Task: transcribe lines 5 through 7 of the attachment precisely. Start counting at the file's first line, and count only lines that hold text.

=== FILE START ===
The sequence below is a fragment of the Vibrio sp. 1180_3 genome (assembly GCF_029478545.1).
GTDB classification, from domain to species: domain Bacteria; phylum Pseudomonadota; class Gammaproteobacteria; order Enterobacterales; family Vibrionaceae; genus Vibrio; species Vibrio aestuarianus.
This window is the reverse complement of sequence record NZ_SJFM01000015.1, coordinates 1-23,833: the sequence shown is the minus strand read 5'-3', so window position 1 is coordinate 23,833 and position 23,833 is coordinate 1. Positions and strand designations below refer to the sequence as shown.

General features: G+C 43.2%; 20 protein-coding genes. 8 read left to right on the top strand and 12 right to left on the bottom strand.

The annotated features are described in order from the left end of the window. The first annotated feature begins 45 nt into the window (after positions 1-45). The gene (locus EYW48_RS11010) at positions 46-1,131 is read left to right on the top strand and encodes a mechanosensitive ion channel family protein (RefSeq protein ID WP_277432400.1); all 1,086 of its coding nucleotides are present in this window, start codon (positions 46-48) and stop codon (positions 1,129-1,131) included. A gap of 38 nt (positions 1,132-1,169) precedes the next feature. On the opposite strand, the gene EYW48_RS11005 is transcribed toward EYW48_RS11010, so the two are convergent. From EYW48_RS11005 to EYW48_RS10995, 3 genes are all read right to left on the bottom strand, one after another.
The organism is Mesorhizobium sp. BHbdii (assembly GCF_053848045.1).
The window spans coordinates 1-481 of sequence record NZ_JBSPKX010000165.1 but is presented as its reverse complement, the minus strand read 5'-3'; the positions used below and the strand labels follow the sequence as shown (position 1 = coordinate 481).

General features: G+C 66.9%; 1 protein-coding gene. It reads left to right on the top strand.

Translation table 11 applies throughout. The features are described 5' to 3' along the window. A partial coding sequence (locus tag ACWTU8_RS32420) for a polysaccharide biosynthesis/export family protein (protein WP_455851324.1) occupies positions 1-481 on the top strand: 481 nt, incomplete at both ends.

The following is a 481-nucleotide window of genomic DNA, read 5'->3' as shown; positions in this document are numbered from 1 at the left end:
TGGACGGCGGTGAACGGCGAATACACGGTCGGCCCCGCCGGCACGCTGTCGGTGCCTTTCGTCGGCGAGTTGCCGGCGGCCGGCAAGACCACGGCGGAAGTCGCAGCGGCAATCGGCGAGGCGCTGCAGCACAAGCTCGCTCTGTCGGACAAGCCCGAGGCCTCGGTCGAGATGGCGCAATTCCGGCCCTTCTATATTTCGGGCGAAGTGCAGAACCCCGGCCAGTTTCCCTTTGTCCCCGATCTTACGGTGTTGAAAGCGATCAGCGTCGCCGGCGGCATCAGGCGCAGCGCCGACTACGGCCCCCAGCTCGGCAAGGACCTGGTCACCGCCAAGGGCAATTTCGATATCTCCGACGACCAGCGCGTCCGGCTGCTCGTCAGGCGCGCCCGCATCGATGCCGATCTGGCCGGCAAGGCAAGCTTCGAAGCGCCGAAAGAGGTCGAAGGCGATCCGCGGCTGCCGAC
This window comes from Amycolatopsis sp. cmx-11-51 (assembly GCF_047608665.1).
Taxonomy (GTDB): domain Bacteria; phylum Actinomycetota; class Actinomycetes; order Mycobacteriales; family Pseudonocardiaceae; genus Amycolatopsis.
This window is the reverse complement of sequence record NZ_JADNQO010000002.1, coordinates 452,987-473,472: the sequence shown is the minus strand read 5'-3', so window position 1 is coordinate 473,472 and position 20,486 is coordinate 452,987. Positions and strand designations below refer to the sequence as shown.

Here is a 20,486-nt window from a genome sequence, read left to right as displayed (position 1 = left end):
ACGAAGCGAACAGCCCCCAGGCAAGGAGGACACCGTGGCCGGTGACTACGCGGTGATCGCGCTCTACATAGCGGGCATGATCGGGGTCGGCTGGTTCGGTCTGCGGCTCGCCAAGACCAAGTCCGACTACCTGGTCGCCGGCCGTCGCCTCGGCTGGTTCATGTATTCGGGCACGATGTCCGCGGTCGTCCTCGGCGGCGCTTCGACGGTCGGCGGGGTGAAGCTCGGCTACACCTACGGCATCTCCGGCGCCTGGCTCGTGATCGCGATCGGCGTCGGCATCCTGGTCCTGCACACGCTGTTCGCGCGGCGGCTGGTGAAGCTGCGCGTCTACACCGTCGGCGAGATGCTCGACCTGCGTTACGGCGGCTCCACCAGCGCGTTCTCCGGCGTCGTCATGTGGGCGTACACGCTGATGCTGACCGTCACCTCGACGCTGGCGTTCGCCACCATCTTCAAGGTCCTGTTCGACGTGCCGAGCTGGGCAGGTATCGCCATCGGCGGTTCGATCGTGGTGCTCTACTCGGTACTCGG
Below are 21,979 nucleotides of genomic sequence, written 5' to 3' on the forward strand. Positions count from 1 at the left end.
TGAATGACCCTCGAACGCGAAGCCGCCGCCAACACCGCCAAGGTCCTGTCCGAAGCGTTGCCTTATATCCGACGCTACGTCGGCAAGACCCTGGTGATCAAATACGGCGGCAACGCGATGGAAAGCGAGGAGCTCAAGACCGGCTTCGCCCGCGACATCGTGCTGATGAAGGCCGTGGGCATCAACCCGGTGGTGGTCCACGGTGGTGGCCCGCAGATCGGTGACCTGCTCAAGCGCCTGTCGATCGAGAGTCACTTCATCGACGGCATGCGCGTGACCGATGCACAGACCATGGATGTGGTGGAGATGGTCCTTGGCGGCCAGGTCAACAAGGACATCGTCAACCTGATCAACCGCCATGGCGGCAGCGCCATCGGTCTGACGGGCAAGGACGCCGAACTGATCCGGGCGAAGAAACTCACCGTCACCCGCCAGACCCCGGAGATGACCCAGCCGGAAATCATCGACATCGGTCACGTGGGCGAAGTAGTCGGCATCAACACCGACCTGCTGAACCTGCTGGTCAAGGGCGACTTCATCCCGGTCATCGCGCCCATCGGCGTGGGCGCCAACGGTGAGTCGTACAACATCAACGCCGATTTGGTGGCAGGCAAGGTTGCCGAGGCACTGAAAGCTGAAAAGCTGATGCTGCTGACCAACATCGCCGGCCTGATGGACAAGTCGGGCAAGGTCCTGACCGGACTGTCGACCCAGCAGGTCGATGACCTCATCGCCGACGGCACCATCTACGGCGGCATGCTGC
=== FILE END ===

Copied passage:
The annotated features are described in order from the left end of the window. The first annotated feature begins 45 nt into the window (after positions 1-45). The gene (locus EYW48_RS11010) at positions 46-1,131 is read left to right on the top strand and encodes a mechanosensitive ion channel family protein (RefSeq protein ID WP_277432400.1); all 1,086 of its coding nucleotides are present in this window, start codon (positions 46-48) and stop codon (positions 1,129-1,131) included. A gap of 38 nt (positions 1,132-1,169) precedes the next feature. On the opposite strand, the gene EYW48_RS11005 is transcribed toward EYW48_RS11010, so the two are convergent. From EYW48_RS11005 to EYW48_RS10995, 3 genes are all read right to left on the bottom strand, one after another.
The organism is Mesorhizobium sp. BHbdii (assembly GCF_053848045.1).
The window spans coordinates 1-481 of sequence record NZ_JBSPKX010000165.1 but is presented as its reverse complement, the minus strand read 5'-3'; the positions used below and the strand labels follow the sequence as shown (position 1 = coordinate 481).